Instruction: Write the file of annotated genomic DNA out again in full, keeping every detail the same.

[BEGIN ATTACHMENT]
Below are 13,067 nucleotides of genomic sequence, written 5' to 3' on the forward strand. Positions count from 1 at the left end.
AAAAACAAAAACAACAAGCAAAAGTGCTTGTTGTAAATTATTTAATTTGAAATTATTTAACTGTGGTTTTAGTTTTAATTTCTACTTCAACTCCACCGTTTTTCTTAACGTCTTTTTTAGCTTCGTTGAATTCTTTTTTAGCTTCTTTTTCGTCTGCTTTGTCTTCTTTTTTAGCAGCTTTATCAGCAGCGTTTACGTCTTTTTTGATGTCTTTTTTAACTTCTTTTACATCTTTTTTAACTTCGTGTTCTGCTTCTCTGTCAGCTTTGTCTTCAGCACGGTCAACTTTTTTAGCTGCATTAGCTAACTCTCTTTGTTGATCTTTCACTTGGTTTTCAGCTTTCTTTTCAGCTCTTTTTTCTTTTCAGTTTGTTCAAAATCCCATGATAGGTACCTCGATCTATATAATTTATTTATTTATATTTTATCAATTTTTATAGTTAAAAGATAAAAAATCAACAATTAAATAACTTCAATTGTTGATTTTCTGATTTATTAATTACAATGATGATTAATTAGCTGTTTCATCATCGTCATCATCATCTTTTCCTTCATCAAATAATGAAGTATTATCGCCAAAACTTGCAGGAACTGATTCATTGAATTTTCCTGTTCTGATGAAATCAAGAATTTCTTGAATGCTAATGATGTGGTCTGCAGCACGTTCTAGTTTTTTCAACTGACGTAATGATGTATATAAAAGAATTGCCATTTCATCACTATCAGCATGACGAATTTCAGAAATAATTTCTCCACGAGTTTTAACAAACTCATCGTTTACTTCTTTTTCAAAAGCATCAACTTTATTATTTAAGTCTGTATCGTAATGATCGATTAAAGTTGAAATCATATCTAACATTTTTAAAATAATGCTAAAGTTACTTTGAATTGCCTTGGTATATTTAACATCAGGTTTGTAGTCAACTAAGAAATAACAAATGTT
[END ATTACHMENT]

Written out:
Below are 13,067 nucleotides of genomic sequence, written 5' to 3' on the forward strand. Positions count from 1 at the left end.
AAAAACAAAAACAACAAGCAAAAGTGCTTGTTGTAAATTATTTAATTTGAAATTATTTAACTGTGGTTTTAGTTTTAATTTCTACTTCAACTCCACCGTTTTTCTTAACGTCTTTTTTAGCTTCGTTGAATTCTTTTTTAGCTTCTTTTTCGTCTGCTTTGTCTTCTTTTTTAGCAGCTTTATCAGCAGCGTTTACGTCTTTTTTGATGTCTTTTTTAACTTCTTTTACATCTTTTTTAACTTCGTGTTCTGCTTCTCTGTCAGCTTTGTCTTCAGCACGGTCAACTTTTTTAGCTGCATTAGCTAACTCTCTTTGTTGATCTTTCACTTGGTTTTCAGCTTTCTTTTCAGCTCTTTTTTCTTTTCAGTTTGTTCAAAATCCCATGATAGGTACCTCGATCTATATAATTTATTTATTTATATTTTATCAATTTTTATAGTTAAAAGATAAAAAATCAACAATTAAATAACTTCAATTGTTGATTTTCTGATTTATTAATTACAATGATGATTAATTAGCTGTTTCATCATCGTCATCATCATCTTTTCCTTCATCAAATAATGAAGTATTATCGCCAAAACTTGCAGGAACTGATTCATTGAATTTTCCTGTTCTGATGAAATCAAGAATTTCTTGAATGCTAATGATGTGGTCTGCAGCACGTTCTAGTTTTTTCAACTGACGTAATGATGTATATAAAAGAATTGCCATTTCATCACTATCAGCATGACGAATTTCAGAAATAATTTCTCCACGAGTTTTAACAAACTCATCGTTTACTTCTTTTTCAAAAGCATCAACTTTATTATTTAAGTCTGTATCGTAATGATCGATTAAAGTTGAAATCATATCTAACATTTTTAAAATAATGCTAAAGTTACTTTGAATTGCCTTGGTATATTTAACATCAGGTTTGTAGTCAACTAAGAAATAACAAATGTT